What symptoms or illnesses must i be inspection out for?
As mentioned, the CDC has drawn up a specific list of AIDS-defining illnesses. Doctors use this list to make a diagnosis of Aids in their HIV-infected patients who become ill.
The most common AIDS-related illness is pneumocystis carinii pneumonia ("PCP, " for short). The first symptoms to look out for are a dry cough and unusual shortness of breath. The bad news about PCP is that it's one of the most deadly diseases you'll be likely to face. The good news is, it often can be prevented. Your doctor can prescribe medication to be used on a regular basis. This is known as "prophylactic treatment. "
Kaposi's sarcoma (or "KS") is a cancer-like illness that occurs mainly in gay men. Those who get it may notice pink, brown, or purplish spots or lesions on their skin, or in their nose or mouth. KS can also show up internally. The external lesions can often be successfully removed, and the disease is treatable with radiation and chemotherapy.
There are 24 other AIDS-defining illnesses and conditions on the CDC list. You can ask your doctor to tell you more about them. Only a licensed medical practitioner is qualified to make a diagnosis of AIDS.
In general, if you notice any of the following symptoms in an extreme, chronic, or unexplainable form, it may signal an HIV- or AIDS-related condition:
1.       Night sweats or fever
2.       Cough, shortness of breath, tightness or pressure in the chest
3.       Loss of appetite
4.       Fatigue
5.       Weight loss
6.       Diarrhea
7.       Pain or difficulty swallowing
8.       Headaches
9.       Confusion or forgetfulness
10.     Change in vision
11.     Swollen glands
12.     Sores or whitish patches in the mouth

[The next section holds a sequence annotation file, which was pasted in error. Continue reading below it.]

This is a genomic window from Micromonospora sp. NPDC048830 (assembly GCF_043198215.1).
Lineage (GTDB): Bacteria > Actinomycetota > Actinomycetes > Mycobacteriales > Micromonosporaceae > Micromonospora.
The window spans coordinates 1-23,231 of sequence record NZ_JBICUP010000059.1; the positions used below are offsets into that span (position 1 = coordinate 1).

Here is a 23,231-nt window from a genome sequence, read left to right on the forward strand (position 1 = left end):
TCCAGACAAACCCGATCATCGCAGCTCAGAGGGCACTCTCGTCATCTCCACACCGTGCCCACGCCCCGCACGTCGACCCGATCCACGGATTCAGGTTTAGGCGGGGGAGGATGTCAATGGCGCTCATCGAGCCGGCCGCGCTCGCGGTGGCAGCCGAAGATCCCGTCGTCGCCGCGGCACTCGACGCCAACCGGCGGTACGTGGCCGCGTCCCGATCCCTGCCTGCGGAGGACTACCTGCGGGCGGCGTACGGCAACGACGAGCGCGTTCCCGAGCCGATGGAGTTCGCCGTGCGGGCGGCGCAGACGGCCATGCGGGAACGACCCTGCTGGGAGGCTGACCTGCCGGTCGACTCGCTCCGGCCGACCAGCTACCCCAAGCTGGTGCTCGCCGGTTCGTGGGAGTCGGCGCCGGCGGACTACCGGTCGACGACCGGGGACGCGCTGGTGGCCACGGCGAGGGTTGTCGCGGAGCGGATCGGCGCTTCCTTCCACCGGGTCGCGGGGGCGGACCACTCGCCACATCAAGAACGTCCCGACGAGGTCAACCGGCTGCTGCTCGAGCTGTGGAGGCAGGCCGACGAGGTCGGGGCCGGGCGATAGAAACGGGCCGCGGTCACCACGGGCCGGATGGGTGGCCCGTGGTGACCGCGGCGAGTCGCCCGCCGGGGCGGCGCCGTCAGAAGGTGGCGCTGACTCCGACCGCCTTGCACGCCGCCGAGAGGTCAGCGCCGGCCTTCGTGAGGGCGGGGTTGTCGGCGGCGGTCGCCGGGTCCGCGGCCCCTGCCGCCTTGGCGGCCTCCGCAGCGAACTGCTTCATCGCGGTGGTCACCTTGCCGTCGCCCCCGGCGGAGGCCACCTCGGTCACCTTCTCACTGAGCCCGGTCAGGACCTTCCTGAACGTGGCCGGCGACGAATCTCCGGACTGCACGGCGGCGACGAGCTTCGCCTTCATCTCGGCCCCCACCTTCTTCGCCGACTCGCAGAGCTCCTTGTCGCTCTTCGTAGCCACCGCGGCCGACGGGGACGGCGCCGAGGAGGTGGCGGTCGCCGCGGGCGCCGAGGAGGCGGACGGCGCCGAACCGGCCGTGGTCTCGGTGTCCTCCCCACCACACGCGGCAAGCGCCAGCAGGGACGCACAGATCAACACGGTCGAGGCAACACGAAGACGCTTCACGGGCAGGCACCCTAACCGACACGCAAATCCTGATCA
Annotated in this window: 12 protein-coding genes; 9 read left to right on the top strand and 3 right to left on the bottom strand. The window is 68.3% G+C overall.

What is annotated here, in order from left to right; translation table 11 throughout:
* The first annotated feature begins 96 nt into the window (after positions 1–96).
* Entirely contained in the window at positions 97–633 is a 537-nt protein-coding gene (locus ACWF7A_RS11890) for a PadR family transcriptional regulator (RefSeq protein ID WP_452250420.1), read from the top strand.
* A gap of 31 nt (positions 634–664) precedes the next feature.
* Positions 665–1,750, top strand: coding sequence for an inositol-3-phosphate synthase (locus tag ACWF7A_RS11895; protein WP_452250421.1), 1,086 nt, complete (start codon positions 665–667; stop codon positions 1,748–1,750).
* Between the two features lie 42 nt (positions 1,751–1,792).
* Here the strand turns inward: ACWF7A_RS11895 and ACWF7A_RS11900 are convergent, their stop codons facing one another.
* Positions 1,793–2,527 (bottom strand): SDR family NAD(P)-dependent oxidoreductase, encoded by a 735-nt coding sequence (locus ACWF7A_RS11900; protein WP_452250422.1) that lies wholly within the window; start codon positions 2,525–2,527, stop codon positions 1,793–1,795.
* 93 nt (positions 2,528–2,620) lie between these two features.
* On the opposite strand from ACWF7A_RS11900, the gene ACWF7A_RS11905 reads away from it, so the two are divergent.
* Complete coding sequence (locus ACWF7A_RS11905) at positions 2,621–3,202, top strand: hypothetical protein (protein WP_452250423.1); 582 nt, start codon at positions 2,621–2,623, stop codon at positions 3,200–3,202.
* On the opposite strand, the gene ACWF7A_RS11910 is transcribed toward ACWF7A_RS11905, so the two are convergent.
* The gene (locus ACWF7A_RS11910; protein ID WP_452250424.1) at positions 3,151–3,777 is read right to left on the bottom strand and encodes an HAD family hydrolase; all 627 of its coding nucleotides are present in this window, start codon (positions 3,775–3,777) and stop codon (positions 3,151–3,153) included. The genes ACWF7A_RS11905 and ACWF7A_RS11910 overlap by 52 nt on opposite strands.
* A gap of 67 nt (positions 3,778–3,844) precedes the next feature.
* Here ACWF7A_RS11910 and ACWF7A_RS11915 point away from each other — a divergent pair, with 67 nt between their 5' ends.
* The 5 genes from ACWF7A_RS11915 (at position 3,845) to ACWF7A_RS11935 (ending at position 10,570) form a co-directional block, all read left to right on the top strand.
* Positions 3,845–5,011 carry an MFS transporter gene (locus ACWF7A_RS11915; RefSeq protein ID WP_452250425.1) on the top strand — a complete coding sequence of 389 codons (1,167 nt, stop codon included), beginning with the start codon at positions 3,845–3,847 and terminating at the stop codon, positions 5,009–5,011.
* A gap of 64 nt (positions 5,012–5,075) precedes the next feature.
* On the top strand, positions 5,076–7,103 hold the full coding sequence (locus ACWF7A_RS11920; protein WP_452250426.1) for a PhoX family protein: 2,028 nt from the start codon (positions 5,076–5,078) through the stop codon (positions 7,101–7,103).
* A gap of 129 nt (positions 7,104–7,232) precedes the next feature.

13.     Specific women's health problems, such as pelvic inflammatory disease, chronic yeast infections, and cervical abnormalities
14.     Any new skin condition (rash, hives, lump, lesion, sore, spot, or growth).
The key words to remember here are "extreme, " "chronic" (meaning it won't go away), and "unexplainable. " Every symptom on the list could just as easily apply to some other condition that may have nothing to do with HIV or AIDS. A person with one or more of those symptoms could have a plain old touch of the flu, just like anyone else. Try to resist the temptation to panic at every little twinge or "blah" day; it doesn't necessarily mean you now have AIDS, or that the end is near. If there's any doubt in your mind, ask your doctor.

What if I'm significant or enclose children?
If you are a mother or about to become one, you may feel an additional burden in response to the news that you're HIV-positive. It's natural for your mind to race through terrible questions: Are my children infected? If they are, will i see them die? What will happen to them if i die first? What will they think of me? How can i forgive myself if they contracted HIV through me? Facing your own illness may seem easy next to the specter of watching your children suffer or die.
To ease your mind of these worries, you'll want to gather lots of information. If you're pregnant now, decide whether you want to proceed with the pregnancy. If the answer is yes, learn what steps can be taken to help protect your health and the baby's. Don't assume any child born to you will be HIV-positive. The chances of delivering a baby with HIV can be as low as 1 in 12 when preventive measures are taken. As a mother or mother-to-be, it's more important than ever to seek out early medical care.